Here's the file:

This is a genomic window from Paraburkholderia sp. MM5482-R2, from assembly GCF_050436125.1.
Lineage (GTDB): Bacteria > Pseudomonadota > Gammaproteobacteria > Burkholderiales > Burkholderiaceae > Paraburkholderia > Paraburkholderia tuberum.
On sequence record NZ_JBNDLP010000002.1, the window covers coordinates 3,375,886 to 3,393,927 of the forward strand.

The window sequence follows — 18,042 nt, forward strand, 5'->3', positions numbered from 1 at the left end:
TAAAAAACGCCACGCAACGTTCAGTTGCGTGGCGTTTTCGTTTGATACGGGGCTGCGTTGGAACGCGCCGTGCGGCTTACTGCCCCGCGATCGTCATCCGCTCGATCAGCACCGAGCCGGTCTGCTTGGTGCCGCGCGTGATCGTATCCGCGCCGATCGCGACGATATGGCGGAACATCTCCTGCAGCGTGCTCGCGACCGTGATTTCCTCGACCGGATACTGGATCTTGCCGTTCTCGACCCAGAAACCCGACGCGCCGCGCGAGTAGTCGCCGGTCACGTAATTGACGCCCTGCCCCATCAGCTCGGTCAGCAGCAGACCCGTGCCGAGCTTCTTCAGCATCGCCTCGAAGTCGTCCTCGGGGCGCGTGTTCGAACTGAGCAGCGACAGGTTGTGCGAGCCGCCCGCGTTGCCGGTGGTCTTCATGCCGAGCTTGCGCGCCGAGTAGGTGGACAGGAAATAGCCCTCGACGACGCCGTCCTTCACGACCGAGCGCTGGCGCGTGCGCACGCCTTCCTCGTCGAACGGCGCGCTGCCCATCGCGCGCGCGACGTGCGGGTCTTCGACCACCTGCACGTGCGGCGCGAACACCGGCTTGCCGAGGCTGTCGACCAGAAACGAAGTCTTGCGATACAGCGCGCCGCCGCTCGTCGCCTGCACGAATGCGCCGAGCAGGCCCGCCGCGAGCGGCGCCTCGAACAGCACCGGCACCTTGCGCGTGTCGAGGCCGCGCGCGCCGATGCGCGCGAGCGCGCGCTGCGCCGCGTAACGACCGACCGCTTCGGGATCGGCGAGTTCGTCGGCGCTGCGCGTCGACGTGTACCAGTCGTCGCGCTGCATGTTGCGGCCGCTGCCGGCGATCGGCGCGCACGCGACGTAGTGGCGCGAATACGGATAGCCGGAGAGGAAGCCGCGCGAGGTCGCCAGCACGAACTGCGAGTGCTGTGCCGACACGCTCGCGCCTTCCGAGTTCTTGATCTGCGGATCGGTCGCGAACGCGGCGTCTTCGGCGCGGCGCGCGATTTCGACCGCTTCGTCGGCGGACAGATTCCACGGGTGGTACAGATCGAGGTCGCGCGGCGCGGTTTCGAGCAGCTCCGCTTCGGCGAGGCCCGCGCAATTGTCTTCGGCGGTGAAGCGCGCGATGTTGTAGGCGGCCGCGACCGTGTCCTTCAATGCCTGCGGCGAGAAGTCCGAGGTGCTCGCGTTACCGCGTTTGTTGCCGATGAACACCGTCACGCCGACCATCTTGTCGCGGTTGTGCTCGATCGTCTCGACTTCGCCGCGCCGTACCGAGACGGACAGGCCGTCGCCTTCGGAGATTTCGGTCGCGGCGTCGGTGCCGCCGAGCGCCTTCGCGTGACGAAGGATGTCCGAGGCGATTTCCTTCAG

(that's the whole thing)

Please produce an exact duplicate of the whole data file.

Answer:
This is a genomic window from Paraburkholderia sp. MM5482-R2, from assembly GCF_050436125.1.
Lineage (GTDB): Bacteria > Pseudomonadota > Gammaproteobacteria > Burkholderiales > Burkholderiaceae > Paraburkholderia > Paraburkholderia tuberum.
On sequence record NZ_JBNDLP010000002.1, the window covers coordinates 3,375,886 to 3,393,927 of the forward strand.

The window sequence follows — 18,042 nt, forward strand, 5'->3', positions numbered from 1 at the left end:
TAAAAAACGCCACGCAACGTTCAGTTGCGTGGCGTTTTCGTTTGATACGGGGCTGCGTTGGAACGCGCCGTGCGGCTTACTGCCCCGCGATCGTCATCCGCTCGATCAGCACCGAGCCGGTCTGCTTGGTGCCGCGCGTGATCGTATCCGCGCCGATCGCGACGATATGGCGGAACATCTCCTGCAGCGTGCTCGCGACCGTGATTTCCTCGACCGGATACTGGATCTTGCCGTTCTCGACCCAGAAACCCGACGCGCCGCGCGAGTAGTCGCCGGTCACGTAATTGACGCCCTGCCCCATCAGCTCGGTCAGCAGCAGACCCGTGCCGAGCTTCTTCAGCATCGCCTCGAAGTCGTCCTCGGGGCGCGTGTTCGAACTGAGCAGCGACAGGTTGTGCGAGCCGCCCGCGTTGCCGGTGGTCTTCATGCCGAGCTTGCGCGCCGAGTAGGTGGACAGGAAATAGCCCTCGACGACGCCGTCCTTCACGACCGAGCGCTGGCGCGTGCGCACGCCTTCCTCGTCGAACGGCGCGCTGCCCATCGCGCGCGCGACGTGCGGGTCTTCGACCACCTGCACGTGCGGCGCGAACACCGGCTTGCCGAGGCTGTCGACCAGAAACGAAGTCTTGCGATACAGCGCGCCGCCGCTCGTCGCCTGCACGAATGCGCCGAGCAGGCCCGCCGCGAGCGGCGCCTCGAACAGCACCGGCACCTTGCGCGTGTCGAGGCCGCGCGCGCCGATGCGCGCGAGCGCGCGCTGCGCCGCGTAACGACCGACCGCTTCGGGATCGGCGAGTTCGTCGGCGCTGCGCGTCGACGTGTACCAGTCGTCGCGCTGCATGTTGCGGCCGCTGCCGGCGATCGGCGCGCACGCGACGTAGTGGCGCGAATACGGATAGCCGGAGAGGAAGCCGCGCGAGGTCGCCAGCACGAACTGCGAGTGCTGTGCCGACACGCTCGCGCCTTCCGAGTTCTTGATCTGCGGATCGGTCGCGAACGCGGCGTCTTCGGCGCGGCGCGCGATTTCGACCGCTTCGTCGGCGGACAGATTCCACGGGTGGTACAGATCGAGGTCGCGCGGCGCGGTTTCGAGCAGCTCCGCTTCGGCGAGGCCCGCGCAATTGTCTTCGGCGGTGAAGCGCGCGATGTTGTAGGCGGCCGCGACCGTGTCCTTCAATGCCTGCGGCGAGAAGTCCGAGGTGCTCGCGTTACCGCGTTTGTTGCCGATGAACACCGTCACGCCGACCATCTTGTCGCGGTTGTGCTCGATCGTCTCGACTTCGCCGCGCCGTACCGAGACGGACAGGCCGTCGCCTTCGGAGATTTCGGTCGCGGCGTCGGTGCCGCCGAGCGCCTTCGCGTGACGAAGGATGTCCGAGGCGATTTCCTTCAG